Janus Activating Kinase 2 (JAK2) is a non-rececptor tyrosine kinase involved in various processes such as cell growth, development, differentiation, and histone modifications. In response to a varitety of cytokine or related factors (e.g., interferon, interleukins), JAKs are activated via phosphorylation at 2 adjacent tyrosine residues. The activation of JAKs can lead to the phosphorylation of STAT (signal transducers and activatiors of transcription) proteins, which dimerize and translocate to the nucleus. Once translocated to the nucleus, the STAT proteins can modify transcription of numerous genes, including interferon-stimulated genes. JAK2 is required for the IFN gamma-receptor complex initiation and JAK1 functions as an amplifier. Some studies have suggested that the role of JAK2 might be performed by Tyk2 and JAK3, if they were positioned correctly within the IFN gamma-receptor complex. Mutations affecting this gene can cause Budd-Chiari syndrome, Polycythemia vera, Thrombocythemia 3, myelofibrosis, or Acute myelogenous leukemia.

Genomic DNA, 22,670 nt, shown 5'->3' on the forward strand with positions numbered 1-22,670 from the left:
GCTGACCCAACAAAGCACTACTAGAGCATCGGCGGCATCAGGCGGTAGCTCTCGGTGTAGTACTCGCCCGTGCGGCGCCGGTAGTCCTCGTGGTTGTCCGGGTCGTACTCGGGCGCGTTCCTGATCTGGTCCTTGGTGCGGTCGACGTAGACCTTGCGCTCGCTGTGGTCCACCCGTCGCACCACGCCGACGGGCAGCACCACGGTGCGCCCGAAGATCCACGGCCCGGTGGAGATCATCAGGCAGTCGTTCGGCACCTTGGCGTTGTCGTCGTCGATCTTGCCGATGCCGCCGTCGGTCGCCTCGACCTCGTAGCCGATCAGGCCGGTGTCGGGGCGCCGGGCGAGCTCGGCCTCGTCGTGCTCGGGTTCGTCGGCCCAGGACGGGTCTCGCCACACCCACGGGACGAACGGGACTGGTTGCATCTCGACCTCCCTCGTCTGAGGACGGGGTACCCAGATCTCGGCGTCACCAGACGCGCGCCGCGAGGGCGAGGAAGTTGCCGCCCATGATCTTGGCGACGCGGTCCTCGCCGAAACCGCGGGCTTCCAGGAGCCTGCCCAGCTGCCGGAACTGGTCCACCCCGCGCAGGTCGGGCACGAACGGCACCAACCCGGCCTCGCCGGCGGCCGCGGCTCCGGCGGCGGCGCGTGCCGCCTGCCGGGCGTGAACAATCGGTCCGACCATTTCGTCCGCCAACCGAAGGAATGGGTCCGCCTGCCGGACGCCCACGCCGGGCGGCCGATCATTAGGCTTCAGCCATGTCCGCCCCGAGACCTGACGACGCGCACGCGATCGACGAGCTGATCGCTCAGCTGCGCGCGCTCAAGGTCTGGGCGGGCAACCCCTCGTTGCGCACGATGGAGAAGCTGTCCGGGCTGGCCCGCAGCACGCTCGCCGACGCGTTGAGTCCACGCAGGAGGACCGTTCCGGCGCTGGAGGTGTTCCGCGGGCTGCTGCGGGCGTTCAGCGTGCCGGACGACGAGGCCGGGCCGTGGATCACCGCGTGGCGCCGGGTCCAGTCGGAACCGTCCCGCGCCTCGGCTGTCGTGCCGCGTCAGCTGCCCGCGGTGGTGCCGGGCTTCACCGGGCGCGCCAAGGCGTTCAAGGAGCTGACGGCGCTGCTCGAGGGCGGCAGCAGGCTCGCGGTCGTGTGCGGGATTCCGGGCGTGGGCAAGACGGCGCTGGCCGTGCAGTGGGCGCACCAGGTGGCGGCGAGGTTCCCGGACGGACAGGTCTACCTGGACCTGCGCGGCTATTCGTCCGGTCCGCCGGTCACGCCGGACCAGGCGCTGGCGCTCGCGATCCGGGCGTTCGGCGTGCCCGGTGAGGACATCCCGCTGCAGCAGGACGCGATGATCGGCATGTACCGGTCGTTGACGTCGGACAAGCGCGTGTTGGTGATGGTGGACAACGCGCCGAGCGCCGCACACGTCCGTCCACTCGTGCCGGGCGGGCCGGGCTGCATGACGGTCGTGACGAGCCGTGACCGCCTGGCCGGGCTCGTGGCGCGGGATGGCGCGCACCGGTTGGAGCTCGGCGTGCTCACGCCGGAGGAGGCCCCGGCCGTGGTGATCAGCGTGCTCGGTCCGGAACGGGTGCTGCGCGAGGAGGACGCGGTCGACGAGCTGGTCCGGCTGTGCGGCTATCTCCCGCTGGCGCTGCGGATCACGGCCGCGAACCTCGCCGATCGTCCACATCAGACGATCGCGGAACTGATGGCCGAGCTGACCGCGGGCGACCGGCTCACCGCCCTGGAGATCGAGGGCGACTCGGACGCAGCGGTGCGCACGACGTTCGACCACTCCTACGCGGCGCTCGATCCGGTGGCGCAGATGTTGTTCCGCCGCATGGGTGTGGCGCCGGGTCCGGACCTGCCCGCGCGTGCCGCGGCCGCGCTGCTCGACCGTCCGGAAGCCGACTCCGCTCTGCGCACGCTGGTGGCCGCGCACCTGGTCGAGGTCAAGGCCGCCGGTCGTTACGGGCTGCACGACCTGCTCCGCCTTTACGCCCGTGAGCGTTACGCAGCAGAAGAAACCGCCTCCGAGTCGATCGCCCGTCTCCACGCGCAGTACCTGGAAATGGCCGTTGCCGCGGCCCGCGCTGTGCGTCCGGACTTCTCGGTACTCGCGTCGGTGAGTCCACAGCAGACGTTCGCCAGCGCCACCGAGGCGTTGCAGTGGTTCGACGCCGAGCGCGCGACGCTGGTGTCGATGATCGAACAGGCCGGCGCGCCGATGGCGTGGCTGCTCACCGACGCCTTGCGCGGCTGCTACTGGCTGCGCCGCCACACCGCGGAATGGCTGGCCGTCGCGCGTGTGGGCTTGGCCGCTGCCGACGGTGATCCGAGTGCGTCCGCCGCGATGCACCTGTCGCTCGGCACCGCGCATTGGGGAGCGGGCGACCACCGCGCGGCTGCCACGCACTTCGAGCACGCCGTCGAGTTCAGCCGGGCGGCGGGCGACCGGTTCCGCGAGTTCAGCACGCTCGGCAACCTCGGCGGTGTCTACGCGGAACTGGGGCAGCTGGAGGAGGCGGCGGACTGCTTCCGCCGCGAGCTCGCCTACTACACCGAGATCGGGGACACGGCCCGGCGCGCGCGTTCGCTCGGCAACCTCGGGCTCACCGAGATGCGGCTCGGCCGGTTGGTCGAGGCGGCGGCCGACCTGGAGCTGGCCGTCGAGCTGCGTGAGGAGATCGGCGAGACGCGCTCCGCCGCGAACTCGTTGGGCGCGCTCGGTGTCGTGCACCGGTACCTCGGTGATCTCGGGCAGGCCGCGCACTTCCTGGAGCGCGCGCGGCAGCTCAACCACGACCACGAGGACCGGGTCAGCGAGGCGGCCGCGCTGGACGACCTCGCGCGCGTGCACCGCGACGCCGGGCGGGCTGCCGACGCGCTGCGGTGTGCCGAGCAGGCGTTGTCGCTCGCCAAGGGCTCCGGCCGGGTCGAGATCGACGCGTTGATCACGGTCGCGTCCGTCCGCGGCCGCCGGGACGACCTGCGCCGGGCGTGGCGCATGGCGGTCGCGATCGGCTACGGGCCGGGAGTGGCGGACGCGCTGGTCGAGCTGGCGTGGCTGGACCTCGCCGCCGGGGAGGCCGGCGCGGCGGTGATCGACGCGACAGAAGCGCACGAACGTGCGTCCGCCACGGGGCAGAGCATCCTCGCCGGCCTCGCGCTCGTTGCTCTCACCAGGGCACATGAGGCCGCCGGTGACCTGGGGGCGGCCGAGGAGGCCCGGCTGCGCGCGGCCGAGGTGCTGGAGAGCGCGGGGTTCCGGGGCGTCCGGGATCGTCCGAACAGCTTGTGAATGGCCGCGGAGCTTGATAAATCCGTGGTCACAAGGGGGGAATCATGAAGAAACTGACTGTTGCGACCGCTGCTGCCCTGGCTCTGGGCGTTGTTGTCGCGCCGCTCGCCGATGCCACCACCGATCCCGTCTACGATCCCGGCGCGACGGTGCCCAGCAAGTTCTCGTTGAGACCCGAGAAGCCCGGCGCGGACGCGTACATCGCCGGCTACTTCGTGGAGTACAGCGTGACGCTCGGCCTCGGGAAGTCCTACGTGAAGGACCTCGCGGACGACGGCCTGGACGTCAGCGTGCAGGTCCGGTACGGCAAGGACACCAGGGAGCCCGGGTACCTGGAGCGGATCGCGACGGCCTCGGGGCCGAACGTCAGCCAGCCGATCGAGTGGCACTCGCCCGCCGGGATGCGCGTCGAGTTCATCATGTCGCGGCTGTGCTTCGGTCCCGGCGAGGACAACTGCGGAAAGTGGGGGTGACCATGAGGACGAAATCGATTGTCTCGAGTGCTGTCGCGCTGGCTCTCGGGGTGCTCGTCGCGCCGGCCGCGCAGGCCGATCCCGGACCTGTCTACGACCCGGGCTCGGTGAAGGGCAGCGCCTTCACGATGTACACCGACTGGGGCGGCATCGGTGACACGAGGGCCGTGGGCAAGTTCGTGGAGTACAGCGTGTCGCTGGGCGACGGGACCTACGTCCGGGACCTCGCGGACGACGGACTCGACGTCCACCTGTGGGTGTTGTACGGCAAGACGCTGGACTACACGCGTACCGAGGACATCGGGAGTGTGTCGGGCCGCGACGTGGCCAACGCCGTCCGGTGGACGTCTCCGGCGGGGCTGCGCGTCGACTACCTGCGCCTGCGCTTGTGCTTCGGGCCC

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Protein Aliases: EC 18.104.22.168; JAK 2; JAK-2; Janus kinase 2; Janus kinase 2 (a protein tyrosine kinase); JTK 10; kinase Jak2; Tyrosine-protein kinase JAK2
Gene Aliases: Fd17; JAK2; JTK10; THCYT3